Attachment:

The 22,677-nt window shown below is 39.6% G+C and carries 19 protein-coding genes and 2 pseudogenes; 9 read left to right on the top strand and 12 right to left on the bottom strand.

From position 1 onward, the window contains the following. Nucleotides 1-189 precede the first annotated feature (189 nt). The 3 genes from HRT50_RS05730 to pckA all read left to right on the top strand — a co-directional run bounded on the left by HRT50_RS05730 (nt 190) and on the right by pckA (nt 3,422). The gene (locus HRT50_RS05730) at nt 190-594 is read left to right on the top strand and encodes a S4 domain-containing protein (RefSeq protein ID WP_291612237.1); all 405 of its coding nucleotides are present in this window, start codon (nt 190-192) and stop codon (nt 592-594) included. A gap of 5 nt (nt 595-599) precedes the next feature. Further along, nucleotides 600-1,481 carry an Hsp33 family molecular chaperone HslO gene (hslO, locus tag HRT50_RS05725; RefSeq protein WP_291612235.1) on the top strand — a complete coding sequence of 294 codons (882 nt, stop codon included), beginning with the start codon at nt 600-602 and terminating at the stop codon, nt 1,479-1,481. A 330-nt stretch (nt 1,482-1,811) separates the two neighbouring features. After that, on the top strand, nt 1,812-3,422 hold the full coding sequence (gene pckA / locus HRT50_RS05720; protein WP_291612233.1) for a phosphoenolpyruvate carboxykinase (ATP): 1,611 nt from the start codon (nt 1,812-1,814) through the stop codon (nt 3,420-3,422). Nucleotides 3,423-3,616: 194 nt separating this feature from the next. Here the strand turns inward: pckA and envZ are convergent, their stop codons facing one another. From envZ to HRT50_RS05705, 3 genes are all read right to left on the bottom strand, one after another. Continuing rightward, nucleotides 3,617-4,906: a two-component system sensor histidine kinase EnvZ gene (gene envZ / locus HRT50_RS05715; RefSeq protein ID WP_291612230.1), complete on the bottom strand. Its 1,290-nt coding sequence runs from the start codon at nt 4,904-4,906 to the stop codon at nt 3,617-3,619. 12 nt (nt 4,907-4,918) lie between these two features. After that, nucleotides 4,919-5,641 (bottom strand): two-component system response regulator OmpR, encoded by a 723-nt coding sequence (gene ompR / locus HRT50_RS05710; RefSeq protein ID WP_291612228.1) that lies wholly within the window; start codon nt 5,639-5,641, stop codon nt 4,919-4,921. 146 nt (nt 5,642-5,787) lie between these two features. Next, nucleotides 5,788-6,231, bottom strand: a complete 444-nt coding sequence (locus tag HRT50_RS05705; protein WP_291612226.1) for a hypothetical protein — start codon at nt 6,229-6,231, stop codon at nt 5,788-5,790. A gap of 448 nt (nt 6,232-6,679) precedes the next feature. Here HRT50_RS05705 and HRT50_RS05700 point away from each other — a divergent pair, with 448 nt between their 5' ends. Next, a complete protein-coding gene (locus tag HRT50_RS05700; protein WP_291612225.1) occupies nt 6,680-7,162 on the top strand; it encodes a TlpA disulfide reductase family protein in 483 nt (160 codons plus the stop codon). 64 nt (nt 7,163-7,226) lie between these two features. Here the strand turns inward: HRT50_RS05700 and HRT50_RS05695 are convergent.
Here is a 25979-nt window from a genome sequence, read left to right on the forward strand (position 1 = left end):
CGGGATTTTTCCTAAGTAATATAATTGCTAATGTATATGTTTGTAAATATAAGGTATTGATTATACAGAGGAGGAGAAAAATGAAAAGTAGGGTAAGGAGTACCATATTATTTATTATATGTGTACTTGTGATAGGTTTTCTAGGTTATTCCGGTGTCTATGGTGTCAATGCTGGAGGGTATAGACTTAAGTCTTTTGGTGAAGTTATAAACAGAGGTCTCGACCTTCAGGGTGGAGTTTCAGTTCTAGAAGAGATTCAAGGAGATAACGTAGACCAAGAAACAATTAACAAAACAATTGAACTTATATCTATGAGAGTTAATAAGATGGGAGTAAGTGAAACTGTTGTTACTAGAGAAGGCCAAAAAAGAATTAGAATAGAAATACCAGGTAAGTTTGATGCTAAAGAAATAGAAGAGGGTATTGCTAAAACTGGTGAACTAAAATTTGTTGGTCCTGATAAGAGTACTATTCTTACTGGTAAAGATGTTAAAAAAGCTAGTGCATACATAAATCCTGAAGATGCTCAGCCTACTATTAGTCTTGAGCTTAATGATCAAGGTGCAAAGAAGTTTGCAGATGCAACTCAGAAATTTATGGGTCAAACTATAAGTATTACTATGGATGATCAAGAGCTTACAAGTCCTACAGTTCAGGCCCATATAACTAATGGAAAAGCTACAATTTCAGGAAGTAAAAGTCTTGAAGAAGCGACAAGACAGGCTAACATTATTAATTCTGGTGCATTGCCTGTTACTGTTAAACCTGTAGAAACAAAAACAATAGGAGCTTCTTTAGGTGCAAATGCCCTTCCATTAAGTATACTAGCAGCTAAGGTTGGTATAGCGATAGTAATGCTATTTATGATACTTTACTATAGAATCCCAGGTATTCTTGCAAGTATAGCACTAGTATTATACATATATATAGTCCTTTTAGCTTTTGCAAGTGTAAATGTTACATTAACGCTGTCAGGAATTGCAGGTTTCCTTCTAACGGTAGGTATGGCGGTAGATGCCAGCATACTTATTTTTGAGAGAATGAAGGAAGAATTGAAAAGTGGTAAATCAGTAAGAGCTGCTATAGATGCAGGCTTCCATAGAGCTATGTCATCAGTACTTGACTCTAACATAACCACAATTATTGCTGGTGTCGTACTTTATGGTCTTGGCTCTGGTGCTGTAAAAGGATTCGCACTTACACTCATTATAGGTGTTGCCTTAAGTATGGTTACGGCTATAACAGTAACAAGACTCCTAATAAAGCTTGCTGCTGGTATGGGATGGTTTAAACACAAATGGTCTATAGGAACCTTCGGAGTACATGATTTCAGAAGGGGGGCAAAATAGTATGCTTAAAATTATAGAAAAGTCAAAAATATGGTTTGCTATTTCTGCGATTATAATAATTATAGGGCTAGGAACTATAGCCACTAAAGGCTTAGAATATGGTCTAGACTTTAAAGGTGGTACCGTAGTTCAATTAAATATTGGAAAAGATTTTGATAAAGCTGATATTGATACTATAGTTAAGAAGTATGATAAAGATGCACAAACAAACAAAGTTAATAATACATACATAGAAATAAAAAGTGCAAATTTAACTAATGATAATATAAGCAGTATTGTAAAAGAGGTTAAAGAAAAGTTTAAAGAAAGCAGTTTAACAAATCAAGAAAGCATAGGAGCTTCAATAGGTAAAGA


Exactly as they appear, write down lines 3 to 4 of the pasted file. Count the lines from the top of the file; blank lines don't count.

Here is a 25979-nt window from a genome sequence, read left to right on the forward strand (position 1 = left end):
CGGGATTTTTCCTAAGTAATATAATTGCTAATGTATATGTTTGTAAATATAAGGTATTGATTATACAGAGGAGGAGAAAAATGAAAAGTAGGGTAAGGAGTACCATATTATTTATTATATGTGTACTTGTGATAGGTTTTCTAGGTTATTCCGGTGTCTATGGTGTCAATGCTGGAGGGTATAGACTTAAGTCTTTTGGTGAAGTTATAAACAGAGGTCTCGACCTTCAGGGTGGAGTTTCAGTTCTAGAAGAGATTCAAGGAGATAACGTAGACCAAGAAACAATTAACAAAACAATTGAACTTATATCTATGAGAGTTAATAAGATGGGAGTAAGTGAAACTGTTGTTACTAGAGAAGGCCAAAAAAGAATTAGAATAGAAATACCAGGTAAGTTTGATGCTAAAGAAATAGAAGAGGGTATTGCTAAAACTGGTGAACTAAAATTTGTTGGTCCTGATAAGAGTACTATTCTTACTGGTAAAGATGTTAAAAAAGCTAGTGCATACATAAATCCTGAAGATGCTCAGCCTACTATTAGTCTTGAGCTTAATGATCAAGGTGCAAAGAAGTTTGCAGATGCAACTCAGAAATTTATGGGTCAAACTATAAGTATTACTATGGATGATCAAGAGCTTACAAGTCCTACAGTTCAGGCCCATATAACTAATGGAAAAGCTACAATTTCAGGAAGTAAAAGTCTTGAAGAAGCGACAAGACAGGCTAACATTATTAATTCTGGTGCATTGCCTGTTACTGTTAAACCTGTAGAAACAAAAACAATAGGAGCTTCTTTAGGTGCAAATGCCCTTCCATTAAGTATACTAGCAGCTAAGGTTGGTATAGCGATAGTAATGCTATTTATGATACTTTACTATAGAATCCCAGGTATTCTTGCAAGTATAGCACTAGTATTATACATATATATAGTCCTTTTAGCTTTTGCAAGTGTAAATGTTACATTAACGCTGTCAGGAATTGCAGGTTTCCTTCTAACGGTAGGTATGGCGGTAGATGCCAGCATACTTATTTTTGAGAGAATGAAGGAAGAATTGAAAAGTGGTAAATCAGTAAGAGCTGCTATAGATGCAGGCTTCCATAGAGCTATGTCATCAGTACTTGACTCTAACATAACCACAATTATTGCTGGTGTCGTACTTTATGGTCTTGGCTCTGGTGCTGTAAAAGGATTCGCACTTACACTCATTATAGGTGTTGCCTTAAGTATGGTTACGGCTATAACAGTAACAAGACTCCTAATAAAGCTTGCTGCTGGTATGGGATGGTTTAAACACAAATGGTCTATAGGAACCTTCGGAGTACATGATTTCAGAAGGGGGGCAAAATAGTATGCTTAAAATTATAGAAAAGTCAAAAATATGGTTTGCTATTTCTGCGATTATAATAATTATAGGGCTAGGAACTATAGCCACTAAAGGCTTAGAATATGGTCTAGACTTTAAAGGTGGTACCGTAGTTCAATTAAATATTGGAAAAGATTTTGATAAAGCTGATATTGATACTATAGTTAAGAAGTATGATAAAGATGCACAAACAAACAAAGTTAATAATACATACATAGAAATAAAAAGTGCAAATTTAACTAATGATAATATAAGCAGTATTGTAAAAGAGGTTAAAGAAAAGTTTAAAGAAAGCAGTTTAACAAATCAAGAAAGCATAGGAGCTTCAATAGGTAAAGA